Friday, 26 June 2009

The Essence of Beauty...

Yeah I'll admit it.

I'm not really feeling it this year.

Forget what I said earlier about needing a clinical, tsunami-free first week. Didn't know what I was talking about.

I suppose what I meant is we needed a cap on the amount of matches that were going unnecessarily to 4 or 5 sets.

But even the most ordered universe needs it's share of space-time inflexions, much like what we saw in the opening day of The Championships two years ago when Tim
Henman came through in a five set epic against Carlos Moya.

Actually it was delayed by poor light and had to be played over two days. But factual nuances like that mess with the poetry of my space-time metaphor.

I'm just saying we haven't had anything like that this year, not from the first or second tier.

What we've had are blinding openers from
Federer and The Sisters (particularly liking what I'm seeing from Serena), more measured performances from Murray, Djoko, fairly unsubstantial stuff from Dinara and Jelena and....well, you get the idea.

Yeah I'll admit it. Watching
Federer dreamily carving up the opposition is no longer doing it for me.

[pauses a moment for 2Hander to find a car jack, so he can lift his bottom jaw up off the ground]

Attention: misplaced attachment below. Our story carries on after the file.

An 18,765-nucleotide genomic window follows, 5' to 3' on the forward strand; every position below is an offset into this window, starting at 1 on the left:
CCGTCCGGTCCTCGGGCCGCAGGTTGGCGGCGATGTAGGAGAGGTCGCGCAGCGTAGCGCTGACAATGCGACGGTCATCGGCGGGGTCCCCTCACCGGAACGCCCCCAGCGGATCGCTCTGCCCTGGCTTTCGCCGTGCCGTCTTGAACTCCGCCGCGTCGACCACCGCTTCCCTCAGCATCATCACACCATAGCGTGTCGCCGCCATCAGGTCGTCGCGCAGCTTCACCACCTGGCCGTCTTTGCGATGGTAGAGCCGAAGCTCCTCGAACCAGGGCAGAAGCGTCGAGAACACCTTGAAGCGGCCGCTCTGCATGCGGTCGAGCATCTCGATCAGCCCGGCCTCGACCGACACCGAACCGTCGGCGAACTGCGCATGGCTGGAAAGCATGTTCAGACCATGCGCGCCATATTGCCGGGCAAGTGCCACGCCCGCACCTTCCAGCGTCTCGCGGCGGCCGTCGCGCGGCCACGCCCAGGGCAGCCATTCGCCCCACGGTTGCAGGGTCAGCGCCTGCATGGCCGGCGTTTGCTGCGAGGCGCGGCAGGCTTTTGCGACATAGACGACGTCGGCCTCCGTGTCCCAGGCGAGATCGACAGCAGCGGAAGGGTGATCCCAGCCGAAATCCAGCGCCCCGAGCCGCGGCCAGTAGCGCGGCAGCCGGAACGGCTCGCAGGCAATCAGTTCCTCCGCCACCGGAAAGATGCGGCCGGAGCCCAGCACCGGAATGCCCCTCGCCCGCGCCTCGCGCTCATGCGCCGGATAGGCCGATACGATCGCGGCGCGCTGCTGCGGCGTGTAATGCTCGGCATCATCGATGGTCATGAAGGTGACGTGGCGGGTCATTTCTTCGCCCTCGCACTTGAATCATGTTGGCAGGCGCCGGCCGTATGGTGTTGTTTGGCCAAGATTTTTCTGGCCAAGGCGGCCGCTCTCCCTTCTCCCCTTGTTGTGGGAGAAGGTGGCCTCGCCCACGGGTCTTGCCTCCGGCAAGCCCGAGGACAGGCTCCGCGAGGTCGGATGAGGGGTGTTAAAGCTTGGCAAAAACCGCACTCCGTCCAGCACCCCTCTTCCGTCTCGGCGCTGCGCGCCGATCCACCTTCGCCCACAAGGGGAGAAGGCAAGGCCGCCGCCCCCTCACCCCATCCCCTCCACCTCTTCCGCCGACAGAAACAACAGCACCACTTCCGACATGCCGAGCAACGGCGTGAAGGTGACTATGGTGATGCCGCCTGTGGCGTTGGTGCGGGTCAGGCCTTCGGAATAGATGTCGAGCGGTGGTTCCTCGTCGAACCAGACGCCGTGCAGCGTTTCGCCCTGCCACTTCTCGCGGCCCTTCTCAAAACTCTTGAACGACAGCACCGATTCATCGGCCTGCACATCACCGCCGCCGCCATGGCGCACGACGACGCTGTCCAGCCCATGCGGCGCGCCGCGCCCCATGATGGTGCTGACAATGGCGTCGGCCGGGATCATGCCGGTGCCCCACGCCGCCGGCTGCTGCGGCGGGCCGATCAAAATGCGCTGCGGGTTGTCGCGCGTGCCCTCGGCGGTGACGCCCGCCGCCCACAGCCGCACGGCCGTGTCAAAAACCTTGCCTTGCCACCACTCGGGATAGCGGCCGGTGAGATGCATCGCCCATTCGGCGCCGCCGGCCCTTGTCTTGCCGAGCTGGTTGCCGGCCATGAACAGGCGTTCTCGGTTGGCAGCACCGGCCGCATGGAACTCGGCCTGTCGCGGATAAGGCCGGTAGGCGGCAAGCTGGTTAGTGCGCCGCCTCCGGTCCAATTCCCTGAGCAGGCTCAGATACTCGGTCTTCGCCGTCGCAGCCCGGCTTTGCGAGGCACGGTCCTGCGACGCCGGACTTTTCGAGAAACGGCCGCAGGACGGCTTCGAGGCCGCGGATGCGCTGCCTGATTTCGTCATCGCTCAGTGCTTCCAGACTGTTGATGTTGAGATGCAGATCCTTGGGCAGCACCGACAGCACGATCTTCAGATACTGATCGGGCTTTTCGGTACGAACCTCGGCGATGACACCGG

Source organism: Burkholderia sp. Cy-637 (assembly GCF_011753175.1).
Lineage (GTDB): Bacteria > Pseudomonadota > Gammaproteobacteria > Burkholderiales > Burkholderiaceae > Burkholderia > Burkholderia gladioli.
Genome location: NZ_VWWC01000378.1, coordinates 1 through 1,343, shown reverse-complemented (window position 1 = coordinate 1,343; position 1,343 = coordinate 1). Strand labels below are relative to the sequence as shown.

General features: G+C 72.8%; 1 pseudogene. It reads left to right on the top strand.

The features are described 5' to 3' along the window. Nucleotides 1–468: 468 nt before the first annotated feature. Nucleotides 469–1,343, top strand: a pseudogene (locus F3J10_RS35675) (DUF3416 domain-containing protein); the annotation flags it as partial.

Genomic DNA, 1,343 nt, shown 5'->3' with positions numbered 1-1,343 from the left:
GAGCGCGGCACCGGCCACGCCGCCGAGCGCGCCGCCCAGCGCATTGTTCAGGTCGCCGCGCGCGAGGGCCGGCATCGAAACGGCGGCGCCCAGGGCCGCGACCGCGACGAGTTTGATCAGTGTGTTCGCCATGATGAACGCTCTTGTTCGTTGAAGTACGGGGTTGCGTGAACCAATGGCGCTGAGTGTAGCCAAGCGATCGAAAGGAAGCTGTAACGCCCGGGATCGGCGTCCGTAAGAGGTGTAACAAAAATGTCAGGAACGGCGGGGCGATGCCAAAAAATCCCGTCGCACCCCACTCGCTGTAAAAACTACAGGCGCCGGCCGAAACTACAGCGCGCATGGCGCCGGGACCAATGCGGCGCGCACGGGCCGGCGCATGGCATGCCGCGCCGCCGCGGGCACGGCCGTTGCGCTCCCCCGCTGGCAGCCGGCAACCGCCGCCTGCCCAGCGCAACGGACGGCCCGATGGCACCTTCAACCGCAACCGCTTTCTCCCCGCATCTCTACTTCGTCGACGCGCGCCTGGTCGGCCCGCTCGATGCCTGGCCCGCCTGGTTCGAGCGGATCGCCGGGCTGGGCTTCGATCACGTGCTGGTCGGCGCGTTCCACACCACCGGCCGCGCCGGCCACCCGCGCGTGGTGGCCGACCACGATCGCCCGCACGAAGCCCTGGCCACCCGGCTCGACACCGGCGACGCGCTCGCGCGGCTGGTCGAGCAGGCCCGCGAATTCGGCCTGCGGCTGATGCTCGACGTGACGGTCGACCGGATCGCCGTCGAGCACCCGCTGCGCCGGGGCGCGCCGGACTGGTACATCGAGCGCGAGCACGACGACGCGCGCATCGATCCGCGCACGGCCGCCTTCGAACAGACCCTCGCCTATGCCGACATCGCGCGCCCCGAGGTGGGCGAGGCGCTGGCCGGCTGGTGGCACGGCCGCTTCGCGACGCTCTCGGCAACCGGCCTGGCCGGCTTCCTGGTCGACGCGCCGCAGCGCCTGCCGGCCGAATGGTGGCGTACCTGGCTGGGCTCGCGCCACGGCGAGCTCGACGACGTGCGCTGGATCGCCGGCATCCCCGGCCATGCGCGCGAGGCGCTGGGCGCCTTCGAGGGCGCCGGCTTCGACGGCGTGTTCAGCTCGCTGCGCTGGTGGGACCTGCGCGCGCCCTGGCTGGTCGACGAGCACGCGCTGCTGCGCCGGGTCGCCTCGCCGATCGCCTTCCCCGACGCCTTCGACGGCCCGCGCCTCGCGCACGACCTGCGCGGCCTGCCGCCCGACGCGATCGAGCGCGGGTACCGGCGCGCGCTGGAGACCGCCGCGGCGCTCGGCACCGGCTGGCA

You read it right the first time.
TopSpin, connoisseur of single-handed backhands, decrier of the wave of 'standardisation' sweeping Womens Tennis, no longer stumbles off his stool at the sight of a Federer backhand down the line (well actually I do, but indulge me ok? - poetry, symmetry and all that).

Ok I think I better explain myself.

There was a time, back end of 2006, early 2007 being it's pinnacle, where I'd take pleasure in watching
Roddick getting carved up like he did at Melbourne 07 (to this day the closest I've witnessed, to perfection on a tennis court). I wouldn't even describe it as a particularly perverse pleasure, seeing as it was so beautiful.

I suppose I would only keep a half open casual eye on
Federer's early matches then, as I was so confident of him getting through.

But things have moved on and those aesthetic images and the